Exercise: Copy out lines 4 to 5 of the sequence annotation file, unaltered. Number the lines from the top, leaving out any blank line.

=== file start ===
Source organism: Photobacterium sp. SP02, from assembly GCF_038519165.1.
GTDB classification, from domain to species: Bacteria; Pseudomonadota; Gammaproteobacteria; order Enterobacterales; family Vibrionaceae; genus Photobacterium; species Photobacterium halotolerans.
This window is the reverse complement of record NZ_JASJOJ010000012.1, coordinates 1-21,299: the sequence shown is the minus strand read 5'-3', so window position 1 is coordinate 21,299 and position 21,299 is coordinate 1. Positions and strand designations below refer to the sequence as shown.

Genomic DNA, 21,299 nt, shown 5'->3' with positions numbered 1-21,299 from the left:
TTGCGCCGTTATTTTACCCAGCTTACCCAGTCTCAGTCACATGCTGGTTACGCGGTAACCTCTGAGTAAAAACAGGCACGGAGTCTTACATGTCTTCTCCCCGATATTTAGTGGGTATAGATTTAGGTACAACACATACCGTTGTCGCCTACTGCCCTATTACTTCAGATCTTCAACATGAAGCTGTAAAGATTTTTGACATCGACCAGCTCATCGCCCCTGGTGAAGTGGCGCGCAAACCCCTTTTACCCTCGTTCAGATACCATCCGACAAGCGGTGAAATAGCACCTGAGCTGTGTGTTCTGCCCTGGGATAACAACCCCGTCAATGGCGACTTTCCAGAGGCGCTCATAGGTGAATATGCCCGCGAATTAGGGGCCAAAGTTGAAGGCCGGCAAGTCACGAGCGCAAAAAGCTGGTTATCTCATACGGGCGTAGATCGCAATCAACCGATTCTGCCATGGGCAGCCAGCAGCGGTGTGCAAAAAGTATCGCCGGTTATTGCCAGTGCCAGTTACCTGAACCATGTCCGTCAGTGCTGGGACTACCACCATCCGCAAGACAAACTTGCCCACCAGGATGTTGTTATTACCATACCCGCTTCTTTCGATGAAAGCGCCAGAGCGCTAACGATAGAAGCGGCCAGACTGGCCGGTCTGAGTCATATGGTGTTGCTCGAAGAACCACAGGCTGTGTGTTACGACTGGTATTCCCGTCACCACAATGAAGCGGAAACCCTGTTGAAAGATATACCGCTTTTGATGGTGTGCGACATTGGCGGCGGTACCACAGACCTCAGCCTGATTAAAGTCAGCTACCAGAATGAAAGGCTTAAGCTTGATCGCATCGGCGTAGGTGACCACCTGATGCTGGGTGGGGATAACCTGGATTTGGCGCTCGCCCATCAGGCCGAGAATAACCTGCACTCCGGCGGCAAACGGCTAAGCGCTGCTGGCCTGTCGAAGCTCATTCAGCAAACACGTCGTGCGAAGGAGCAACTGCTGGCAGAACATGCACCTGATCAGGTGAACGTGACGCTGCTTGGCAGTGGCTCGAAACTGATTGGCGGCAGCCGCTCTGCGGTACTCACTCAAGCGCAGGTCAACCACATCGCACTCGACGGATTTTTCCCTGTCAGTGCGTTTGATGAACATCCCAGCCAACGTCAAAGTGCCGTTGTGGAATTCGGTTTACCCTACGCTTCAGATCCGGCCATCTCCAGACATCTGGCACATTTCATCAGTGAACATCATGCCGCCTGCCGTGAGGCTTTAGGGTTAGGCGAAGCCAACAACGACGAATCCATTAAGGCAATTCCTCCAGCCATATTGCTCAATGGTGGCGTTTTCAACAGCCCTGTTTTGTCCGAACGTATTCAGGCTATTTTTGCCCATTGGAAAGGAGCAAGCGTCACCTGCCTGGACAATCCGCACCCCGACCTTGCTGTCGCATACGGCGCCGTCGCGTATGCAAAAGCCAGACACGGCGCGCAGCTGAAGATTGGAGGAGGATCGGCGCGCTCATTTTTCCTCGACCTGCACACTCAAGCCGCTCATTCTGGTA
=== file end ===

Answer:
Genomic DNA, 21,299 nt, shown 5'->3' with positions numbered 1-21,299 from the left:
TTGCGCCGTTATTTTACCCAGCTTACCCAGTCTCAGTCACATGCTGGTTACGCGGTAACCTCTGAGTAAAAACAGGCACGGAGTCTTACATGTCTTCTCCCCGATATTTAGTGGGTATAGATTTAGGTACAACACATACCGTTGTCGCCTACTGCCCTATTACTTCAGATCTTCAACATGAAGCTGTAAAGATTTTTGACATCGACCAGCTCATCGCCCCTGGTGAAGTGGCGCGCAAACCCCTTTTACCCTCGTTCAGATACCATCCGACAAGCGGTGAAATAGCACCTGAGCTGTGTGTTCTGCCCTGGGATAACAACCCCGTCAATGGCGACTTTCCAGAGGCGCTCATAGGTGAATATGCCCGCGAATTAGGGGCCAAAGTTGAAGGCCGGCAAGTCACGAGCGCAAAAAGCTGGTTATCTCATACGGGCGTAGATCGCAATCAACCGATTCTGCCATGGGCAGCCAGCAGCGGTGTGCAAAAAGTATCGCCGGTTATTGCCAGTGCCAGTTACCTGAACCATGTCCGTCAGTGCTGGGACTACCACCATCCGCAAGACAAACTTGCCCACCAGGATGTTGTTATTACCATACCCGCTTCTTTCGATGAAAGCGCCAGAGCGCTAACGATAGAAGCGGCCAGACTGGCCGGTCTGAGTCATATGGTGTTGCTCGAAGAACCACAGGCTGTGTGTTACGACTGGTATTCCCGTCACCACAATGAAGCGGAAACCCTGTTGAAAGATATACCGCTTTTGATGGTGTGCGACATTGGCGGCGGTACCACAGACCTCAGCCTGATTAAAGTCAGCTACCAGAATGAAAGGCTTAAGCTTGATCGCATCGGCGTAGGTGACCACCTGATGCTGGGTGGGGATAACCTGGATTTGGCGCTCGCCCATCAGGCCGAGAATAACCTGCACTCCGGCGGCAAACGGCTAAGCGCTGCTGGCCTGTCGAAGCTCATTCAGCAAACACGTCGTGCGAAGGAGCAACTGCTGGCAGAACATGCACCTGATCAGGTGAACGTGACGCTGCTTGGCAGTGGCTCGAAACTGATTGGCGGCAGCCGCTCTGCGGTACTCACTCAAGCGCAGGTCAACCACATCGCACTCGACGGATTTTTCCCTGTCAGTGCGTTTGATGAACATCCCAGCCAACGTCAAAGTGCCGTTGTGGAATTCGGTTTACCCTACGCTTCAGATCCGGCCATCTCCAGACATCTGGCACATTTCATCAGTGAACATCATGCCGCCTGCCGTGAGGCTTTAGGGTTAGGCGAAGCCAACAACGACGAATCCATTAAGGCAATTCCTCCAGCCATATTGCTCAATGGTGGCGTTTTCAACAGCCCTGTTTTGTCCGAACGTATTCAGGCTATTTTTGCCCATTGGAAAGGAGCAAGCGTCACCTGCCTGGACAATCCGCACCCCGACCTTGCTGTCGCATACGGCGCCGTCGCGTATGCAAAAGCCAGACACGGCGCGCAGCTGAAGATTGGAGGAGGATCGGCGCGCTCATTTTTCCTCGACCTGCACACTCAAGCCGCTCATTCTGGTA